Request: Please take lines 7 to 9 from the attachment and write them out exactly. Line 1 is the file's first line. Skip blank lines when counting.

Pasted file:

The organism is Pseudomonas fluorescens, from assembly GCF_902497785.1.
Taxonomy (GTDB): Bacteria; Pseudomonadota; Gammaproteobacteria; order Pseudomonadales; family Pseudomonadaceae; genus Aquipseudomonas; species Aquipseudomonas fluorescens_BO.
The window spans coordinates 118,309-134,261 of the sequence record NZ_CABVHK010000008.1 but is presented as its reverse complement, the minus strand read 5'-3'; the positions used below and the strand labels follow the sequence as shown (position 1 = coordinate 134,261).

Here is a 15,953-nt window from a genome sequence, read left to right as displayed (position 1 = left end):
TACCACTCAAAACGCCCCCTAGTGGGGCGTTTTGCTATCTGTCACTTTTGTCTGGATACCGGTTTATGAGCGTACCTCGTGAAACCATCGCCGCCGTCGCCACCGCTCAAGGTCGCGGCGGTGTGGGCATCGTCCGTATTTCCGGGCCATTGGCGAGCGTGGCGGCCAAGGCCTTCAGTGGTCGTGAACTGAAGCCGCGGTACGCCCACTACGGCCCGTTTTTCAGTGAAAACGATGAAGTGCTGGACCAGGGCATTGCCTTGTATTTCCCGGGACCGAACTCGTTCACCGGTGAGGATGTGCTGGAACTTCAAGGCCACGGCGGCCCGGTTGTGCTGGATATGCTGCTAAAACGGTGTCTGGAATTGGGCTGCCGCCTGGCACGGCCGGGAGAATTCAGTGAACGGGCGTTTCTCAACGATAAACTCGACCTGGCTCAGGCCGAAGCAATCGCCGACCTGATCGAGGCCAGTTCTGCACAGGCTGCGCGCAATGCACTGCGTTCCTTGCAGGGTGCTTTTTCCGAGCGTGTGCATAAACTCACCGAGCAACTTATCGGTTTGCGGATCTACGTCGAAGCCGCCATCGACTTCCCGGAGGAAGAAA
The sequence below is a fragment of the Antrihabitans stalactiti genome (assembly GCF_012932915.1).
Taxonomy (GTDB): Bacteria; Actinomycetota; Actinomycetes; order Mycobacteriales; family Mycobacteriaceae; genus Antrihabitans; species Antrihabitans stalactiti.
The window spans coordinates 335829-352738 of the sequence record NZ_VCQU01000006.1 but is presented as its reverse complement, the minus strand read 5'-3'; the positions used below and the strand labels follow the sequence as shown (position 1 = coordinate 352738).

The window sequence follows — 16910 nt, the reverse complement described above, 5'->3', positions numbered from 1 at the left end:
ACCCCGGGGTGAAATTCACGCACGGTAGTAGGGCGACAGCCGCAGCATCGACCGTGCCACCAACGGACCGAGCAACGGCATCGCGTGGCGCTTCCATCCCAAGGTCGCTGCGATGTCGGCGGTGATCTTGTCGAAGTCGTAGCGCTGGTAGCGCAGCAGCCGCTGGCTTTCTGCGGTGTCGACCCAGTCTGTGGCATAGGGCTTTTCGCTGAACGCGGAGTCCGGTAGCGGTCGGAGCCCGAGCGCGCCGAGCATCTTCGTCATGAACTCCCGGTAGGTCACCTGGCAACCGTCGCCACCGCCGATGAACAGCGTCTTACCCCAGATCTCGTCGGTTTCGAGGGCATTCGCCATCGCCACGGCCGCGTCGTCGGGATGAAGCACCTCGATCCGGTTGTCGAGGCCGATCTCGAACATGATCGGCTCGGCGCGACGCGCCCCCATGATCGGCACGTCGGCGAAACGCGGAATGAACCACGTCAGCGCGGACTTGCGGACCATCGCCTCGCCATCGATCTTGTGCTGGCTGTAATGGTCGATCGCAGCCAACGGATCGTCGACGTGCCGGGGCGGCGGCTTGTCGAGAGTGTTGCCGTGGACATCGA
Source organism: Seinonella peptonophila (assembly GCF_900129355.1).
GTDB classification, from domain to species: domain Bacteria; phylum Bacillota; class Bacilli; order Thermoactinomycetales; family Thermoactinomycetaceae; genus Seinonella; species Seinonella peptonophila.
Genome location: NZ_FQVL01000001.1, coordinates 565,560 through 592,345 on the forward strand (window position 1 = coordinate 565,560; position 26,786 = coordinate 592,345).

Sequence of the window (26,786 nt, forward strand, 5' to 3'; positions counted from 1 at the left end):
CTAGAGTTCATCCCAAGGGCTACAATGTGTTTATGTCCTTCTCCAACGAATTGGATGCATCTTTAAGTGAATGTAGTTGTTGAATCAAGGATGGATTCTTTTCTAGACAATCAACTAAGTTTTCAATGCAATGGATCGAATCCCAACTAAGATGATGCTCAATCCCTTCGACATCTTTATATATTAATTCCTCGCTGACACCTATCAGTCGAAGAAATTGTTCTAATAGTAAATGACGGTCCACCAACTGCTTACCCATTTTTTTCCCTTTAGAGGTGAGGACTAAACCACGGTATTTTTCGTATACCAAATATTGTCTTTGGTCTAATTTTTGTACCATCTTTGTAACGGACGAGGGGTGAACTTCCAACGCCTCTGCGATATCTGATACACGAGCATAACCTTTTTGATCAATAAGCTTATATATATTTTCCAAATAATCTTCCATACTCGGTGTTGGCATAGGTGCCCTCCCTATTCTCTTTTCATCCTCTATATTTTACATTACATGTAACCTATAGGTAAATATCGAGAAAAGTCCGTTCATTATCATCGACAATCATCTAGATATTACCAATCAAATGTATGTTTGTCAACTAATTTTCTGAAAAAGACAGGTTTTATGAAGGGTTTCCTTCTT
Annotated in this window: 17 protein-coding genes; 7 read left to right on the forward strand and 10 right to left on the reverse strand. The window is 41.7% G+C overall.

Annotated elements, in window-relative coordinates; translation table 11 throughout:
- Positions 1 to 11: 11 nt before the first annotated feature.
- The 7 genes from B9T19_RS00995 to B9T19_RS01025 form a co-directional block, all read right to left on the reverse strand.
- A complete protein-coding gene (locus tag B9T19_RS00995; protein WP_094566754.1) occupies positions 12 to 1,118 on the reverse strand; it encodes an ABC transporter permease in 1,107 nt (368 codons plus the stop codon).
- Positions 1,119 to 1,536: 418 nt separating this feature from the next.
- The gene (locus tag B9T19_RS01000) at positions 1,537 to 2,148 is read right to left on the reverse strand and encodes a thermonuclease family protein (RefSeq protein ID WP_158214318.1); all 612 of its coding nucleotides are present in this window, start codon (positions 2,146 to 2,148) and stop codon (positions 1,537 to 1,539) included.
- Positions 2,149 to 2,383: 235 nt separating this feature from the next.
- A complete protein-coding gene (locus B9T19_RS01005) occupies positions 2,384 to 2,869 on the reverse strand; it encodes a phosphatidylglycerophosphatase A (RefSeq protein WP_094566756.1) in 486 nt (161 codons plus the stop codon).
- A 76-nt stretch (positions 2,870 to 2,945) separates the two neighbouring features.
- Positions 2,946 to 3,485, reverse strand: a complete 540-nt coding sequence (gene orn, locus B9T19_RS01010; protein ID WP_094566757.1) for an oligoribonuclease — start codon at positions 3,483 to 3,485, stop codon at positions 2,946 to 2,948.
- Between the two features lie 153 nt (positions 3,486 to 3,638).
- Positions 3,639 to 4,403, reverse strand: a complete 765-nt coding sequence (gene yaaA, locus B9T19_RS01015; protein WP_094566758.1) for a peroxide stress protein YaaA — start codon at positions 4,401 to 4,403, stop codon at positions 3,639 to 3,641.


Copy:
Taxonomy (GTDB): Bacteria; Actinomycetota; Actinomycetes; order Mycobacteriales; family Mycobacteriaceae; genus Antrihabitans; species Antrihabitans stalactiti.
The window spans coordinates 335829-352738 of the sequence record NZ_VCQU01000006.1 but is presented as its reverse complement, the minus strand read 5'-3'; the positions used below and the strand labels follow the sequence as shown (position 1 = coordinate 352738).

The window sequence follows — 16910 nt, the reverse complement described above, 5'->3', positions numbered from 1 at the left end: